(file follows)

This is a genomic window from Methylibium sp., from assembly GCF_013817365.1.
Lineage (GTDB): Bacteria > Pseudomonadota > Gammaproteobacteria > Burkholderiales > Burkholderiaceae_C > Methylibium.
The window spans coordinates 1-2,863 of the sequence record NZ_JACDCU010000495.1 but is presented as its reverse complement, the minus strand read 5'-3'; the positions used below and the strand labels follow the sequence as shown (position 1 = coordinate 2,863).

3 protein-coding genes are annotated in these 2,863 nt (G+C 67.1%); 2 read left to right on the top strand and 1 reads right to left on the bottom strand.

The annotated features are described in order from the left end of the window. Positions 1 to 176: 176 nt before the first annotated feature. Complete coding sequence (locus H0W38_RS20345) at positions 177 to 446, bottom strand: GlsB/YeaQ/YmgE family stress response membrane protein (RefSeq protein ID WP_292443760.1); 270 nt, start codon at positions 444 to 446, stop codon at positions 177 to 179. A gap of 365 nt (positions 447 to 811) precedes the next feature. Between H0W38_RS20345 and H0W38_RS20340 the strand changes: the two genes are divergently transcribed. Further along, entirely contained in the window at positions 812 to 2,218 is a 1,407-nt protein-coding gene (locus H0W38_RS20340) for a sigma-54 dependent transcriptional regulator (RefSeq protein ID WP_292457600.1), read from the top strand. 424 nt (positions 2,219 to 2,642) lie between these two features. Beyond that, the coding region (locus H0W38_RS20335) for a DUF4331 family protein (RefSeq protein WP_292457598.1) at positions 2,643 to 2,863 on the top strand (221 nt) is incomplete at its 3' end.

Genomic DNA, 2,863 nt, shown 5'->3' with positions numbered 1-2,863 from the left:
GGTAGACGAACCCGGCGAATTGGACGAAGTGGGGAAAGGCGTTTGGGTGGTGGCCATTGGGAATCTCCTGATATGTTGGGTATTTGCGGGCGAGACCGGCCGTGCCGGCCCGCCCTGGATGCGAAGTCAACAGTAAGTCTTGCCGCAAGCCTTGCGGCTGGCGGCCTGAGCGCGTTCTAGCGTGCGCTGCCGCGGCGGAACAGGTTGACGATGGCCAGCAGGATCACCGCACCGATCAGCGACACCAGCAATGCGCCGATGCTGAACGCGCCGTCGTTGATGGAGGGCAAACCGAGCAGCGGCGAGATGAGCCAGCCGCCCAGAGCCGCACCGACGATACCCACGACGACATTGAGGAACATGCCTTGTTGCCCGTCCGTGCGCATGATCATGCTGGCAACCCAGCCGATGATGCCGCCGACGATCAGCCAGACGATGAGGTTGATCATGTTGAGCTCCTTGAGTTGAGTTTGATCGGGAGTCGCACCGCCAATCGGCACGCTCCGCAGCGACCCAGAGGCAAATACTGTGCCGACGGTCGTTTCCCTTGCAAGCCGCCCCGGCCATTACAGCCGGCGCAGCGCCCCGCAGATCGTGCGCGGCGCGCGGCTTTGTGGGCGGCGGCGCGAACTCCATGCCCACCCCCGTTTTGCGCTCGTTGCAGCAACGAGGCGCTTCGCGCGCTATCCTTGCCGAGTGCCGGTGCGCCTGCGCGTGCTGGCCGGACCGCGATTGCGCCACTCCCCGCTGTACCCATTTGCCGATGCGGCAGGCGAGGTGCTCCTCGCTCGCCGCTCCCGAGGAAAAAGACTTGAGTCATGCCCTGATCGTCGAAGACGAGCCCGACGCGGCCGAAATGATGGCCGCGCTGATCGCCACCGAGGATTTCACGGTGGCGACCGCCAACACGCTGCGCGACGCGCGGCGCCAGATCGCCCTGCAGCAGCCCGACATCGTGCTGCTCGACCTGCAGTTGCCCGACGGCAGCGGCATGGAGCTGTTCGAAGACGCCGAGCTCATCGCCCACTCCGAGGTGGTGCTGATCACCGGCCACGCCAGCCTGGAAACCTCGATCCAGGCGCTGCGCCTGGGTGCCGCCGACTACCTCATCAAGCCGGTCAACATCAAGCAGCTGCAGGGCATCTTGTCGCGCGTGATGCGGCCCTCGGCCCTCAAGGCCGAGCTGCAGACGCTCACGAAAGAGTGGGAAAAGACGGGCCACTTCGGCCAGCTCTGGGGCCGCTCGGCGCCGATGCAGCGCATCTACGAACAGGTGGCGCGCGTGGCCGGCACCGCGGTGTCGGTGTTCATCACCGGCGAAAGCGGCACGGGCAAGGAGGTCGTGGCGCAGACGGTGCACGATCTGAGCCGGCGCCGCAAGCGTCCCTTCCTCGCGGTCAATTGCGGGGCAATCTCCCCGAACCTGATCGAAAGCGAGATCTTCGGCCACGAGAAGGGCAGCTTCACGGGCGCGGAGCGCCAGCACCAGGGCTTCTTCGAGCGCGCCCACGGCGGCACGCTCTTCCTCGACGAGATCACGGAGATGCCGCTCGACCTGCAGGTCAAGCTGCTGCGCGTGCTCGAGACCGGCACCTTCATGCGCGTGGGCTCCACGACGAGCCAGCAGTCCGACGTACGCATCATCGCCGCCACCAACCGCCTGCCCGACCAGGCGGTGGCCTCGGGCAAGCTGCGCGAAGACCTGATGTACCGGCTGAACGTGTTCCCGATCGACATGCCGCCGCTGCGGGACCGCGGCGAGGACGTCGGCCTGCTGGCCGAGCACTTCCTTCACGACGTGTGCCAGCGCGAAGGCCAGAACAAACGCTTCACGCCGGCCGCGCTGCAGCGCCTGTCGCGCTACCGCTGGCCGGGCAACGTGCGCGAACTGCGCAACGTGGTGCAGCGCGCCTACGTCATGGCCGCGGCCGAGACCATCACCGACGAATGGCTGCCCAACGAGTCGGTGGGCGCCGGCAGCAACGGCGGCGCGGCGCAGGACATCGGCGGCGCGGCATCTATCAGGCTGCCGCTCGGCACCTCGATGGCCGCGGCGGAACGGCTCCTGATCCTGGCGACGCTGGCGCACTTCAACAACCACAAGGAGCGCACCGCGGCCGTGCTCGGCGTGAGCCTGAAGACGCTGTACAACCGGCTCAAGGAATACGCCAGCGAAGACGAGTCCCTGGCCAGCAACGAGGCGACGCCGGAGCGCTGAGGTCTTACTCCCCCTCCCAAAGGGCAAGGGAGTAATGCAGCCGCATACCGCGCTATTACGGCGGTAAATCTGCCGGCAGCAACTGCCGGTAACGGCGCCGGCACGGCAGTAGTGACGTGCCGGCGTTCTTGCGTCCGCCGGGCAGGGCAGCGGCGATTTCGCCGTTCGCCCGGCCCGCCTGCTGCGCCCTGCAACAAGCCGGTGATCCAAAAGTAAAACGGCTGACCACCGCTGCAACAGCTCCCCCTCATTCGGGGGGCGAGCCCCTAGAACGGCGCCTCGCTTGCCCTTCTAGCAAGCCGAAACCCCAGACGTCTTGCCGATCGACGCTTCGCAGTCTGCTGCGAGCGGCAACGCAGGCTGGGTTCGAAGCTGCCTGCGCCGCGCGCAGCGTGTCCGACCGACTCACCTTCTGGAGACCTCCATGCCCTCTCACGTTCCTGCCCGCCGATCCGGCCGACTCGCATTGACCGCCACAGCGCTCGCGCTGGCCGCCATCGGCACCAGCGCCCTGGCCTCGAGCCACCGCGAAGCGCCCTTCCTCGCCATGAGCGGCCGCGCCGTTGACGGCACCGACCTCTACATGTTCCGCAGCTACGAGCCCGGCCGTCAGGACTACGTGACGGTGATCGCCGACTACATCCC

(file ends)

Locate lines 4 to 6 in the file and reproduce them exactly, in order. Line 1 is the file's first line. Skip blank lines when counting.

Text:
3 protein-coding genes are annotated in these 2,863 nt (G+C 67.1%); 2 read left to right on the top strand and 1 reads right to left on the bottom strand.

The annotated features are described in order from the left end of the window. Positions 1 to 176: 176 nt before the first annotated feature. Complete coding sequence (locus H0W38_RS20345) at positions 177 to 446, bottom strand: GlsB/YeaQ/YmgE family stress response membrane protein (RefSeq protein ID WP_292443760.1); 270 nt, start codon at positions 444 to 446, stop codon at positions 177 to 179. A gap of 365 nt (positions 447 to 811) precedes the next feature. Between H0W38_RS20345 and H0W38_RS20340 the strand changes: the two genes are divergently transcribed. Further along, entirely contained in the window at positions 812 to 2,218 is a 1,407-nt protein-coding gene (locus H0W38_RS20340) for a sigma-54 dependent transcriptional regulator (RefSeq protein ID WP_292457600.1), read from the top strand. 424 nt (positions 2,219 to 2,642) lie between these two features. Beyond that, the coding region (locus H0W38_RS20335) for a DUF4331 family protein (RefSeq protein WP_292457598.1) at positions 2,643 to 2,863 on the top strand (221 nt) is incomplete at its 3' end.

Genomic DNA, 2,863 nt, shown 5'->3' with positions numbered 1-2,863 from the left: